New York Sea Grant's
Marina Pollution Prevention Web Site
Section 1: Mechanical Activities
Upland Engine Operations
Potential Environmental Impacts
Working on boat engines has potential environmental impacts. If
engine fluids are not well managed, they may be transported by
stormwater into the marina basin, where they can harm fish and
other aquatic life. If certain fluids are mixed, they may become
subject to hazardous waste requirements and be more expensive
to dispose. Waste fluids from upland engine operations may include:
engine oil, transmission fluid, power steering fluid, brake fluid,
hydraulic fluid and antifreeze, all of which are recyclable liquids.
Many of these fluids can be hazardous, and may pick up contaminants
(e.g., lead from bearings) during use in an engine. Outboard test
tank water may also become contaminated with petroleum hydrocarbons
and other pollutants from prolonged use.
Best Management Practices
- Try to do
major engine work in a designated area with an impermeable surface
away from the water and under cover, if possible.
- Work areas should
have an impermeable surface that can be kept clean by vacuuming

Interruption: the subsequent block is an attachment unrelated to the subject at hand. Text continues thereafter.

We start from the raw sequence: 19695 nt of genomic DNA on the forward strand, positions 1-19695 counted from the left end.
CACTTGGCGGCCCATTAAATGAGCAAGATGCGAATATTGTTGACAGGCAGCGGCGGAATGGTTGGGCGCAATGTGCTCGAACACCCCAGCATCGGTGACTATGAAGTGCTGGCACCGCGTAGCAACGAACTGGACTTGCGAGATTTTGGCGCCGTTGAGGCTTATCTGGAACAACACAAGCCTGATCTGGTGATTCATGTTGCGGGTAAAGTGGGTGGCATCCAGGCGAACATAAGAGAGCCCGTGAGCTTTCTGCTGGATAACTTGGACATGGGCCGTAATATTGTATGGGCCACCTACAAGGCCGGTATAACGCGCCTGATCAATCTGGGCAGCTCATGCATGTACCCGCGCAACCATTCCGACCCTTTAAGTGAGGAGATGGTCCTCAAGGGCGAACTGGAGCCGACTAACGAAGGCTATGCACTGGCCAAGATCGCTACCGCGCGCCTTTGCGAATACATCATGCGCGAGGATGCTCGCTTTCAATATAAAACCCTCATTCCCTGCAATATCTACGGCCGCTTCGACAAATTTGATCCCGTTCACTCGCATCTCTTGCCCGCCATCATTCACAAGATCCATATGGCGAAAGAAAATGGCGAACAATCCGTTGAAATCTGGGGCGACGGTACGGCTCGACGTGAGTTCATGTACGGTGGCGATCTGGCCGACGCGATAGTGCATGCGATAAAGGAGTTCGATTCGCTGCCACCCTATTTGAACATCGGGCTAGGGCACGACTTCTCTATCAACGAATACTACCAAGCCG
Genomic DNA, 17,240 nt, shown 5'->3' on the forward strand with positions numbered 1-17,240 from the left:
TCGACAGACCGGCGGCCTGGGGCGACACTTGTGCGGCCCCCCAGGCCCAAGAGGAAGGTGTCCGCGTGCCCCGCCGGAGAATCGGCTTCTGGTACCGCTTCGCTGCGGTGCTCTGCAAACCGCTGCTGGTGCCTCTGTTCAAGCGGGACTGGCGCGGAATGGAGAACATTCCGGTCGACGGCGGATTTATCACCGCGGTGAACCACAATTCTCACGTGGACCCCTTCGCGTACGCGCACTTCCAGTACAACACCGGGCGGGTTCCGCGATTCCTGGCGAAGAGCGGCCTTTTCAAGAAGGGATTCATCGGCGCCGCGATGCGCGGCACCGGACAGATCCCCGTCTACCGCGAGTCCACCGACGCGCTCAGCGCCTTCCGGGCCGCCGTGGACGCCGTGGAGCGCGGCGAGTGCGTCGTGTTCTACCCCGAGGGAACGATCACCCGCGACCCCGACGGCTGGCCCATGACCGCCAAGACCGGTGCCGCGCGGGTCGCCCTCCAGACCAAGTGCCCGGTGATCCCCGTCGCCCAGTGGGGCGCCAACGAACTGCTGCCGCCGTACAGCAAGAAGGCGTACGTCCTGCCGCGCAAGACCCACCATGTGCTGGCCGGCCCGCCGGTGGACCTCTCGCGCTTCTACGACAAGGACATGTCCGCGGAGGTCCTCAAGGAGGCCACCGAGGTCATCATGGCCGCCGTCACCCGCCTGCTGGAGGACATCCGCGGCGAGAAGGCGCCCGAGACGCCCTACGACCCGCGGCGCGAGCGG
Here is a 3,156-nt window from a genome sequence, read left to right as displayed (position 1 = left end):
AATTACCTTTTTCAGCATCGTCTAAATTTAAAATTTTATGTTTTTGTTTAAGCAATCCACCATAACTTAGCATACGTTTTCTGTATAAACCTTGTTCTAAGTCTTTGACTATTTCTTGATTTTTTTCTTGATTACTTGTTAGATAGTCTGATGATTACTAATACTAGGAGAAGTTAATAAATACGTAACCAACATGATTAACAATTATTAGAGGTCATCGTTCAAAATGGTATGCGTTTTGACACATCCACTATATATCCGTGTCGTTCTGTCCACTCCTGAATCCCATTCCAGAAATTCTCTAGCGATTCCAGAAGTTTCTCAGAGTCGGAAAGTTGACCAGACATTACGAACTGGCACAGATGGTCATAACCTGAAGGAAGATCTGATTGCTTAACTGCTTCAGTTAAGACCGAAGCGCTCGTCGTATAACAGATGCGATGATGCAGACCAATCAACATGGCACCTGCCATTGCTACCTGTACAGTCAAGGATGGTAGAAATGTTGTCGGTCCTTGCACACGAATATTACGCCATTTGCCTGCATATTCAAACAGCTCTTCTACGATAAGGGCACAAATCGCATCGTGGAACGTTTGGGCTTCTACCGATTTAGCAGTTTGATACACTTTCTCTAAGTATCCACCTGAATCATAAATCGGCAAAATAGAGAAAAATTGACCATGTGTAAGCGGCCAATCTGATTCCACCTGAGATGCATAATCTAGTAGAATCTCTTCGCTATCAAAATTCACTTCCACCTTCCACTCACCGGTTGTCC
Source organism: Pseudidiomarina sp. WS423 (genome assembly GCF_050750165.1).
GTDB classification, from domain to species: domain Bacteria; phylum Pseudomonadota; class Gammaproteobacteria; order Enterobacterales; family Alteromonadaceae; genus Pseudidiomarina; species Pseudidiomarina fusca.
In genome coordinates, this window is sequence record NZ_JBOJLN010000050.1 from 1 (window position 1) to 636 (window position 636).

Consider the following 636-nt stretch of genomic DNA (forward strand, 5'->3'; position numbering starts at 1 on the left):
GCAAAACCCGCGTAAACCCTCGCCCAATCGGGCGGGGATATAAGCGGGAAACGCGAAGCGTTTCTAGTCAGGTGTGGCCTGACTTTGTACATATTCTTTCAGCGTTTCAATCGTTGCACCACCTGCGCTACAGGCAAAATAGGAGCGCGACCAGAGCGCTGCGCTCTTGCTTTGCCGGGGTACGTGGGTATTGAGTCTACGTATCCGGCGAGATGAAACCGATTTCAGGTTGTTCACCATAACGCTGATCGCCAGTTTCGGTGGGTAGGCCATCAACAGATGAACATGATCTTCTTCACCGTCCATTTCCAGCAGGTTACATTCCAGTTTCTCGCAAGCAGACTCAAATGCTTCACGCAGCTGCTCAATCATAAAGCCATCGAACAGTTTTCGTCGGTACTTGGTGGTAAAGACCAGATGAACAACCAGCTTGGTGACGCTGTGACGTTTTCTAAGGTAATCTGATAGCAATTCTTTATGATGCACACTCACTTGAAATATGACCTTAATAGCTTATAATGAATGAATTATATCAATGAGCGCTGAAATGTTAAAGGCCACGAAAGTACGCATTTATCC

or sweeping, not hosing. Liquid spills should be cleaned up using
- Never pour
waste fluids down the drain.
- Recycle fluids
whenever possible. In general, the purer the waste stream, the
higher the value to the recycler. Never mix gasoline, antifreeze,
or chlorinated solvents into used oil because it may cause the
used oil to become a hazardous waste, therefore requiring higher
test tank water can be kept clean by using a pump and filter
here) or a bioremediation product which uses microscopic organisms
to break down petroleum into water and carbon dioxide. Keeping test tank water clean can help avoid
problems with disposal if the tank has to be emptied or starts
to leak. Clean tank water also eliminates the need for wiping
down motors, saving time and money.
- A hazardous
waste determination must be conducted to establish whether or
not disposal of waste fluids is subject to hazardous waste
regulations [40 CFR 262.11] click
here. A hazardous waste determination must also
be conducted on any materials used to clean a spill. For more
information on New York's Hazardous Waste Regulations and storage
click here, pdf.
- If there
is a stormwater discharge from your facility and you perform any
outdoor vessel maintenance or repair outdoors, you may have to
register for a General Permit for the Discharge of Storm Water
Associated with Industrial Activity ("Storm Water General
Permit"). For more information on storm water permitting in New York, click
- If doing
an oil changes, see "Oil Changes," click
- See "Antifreeze"
to determine how to handle, store and dispose of antifreeze used
to winterize engines.
- Manage soiled
rags as described in "Rags"click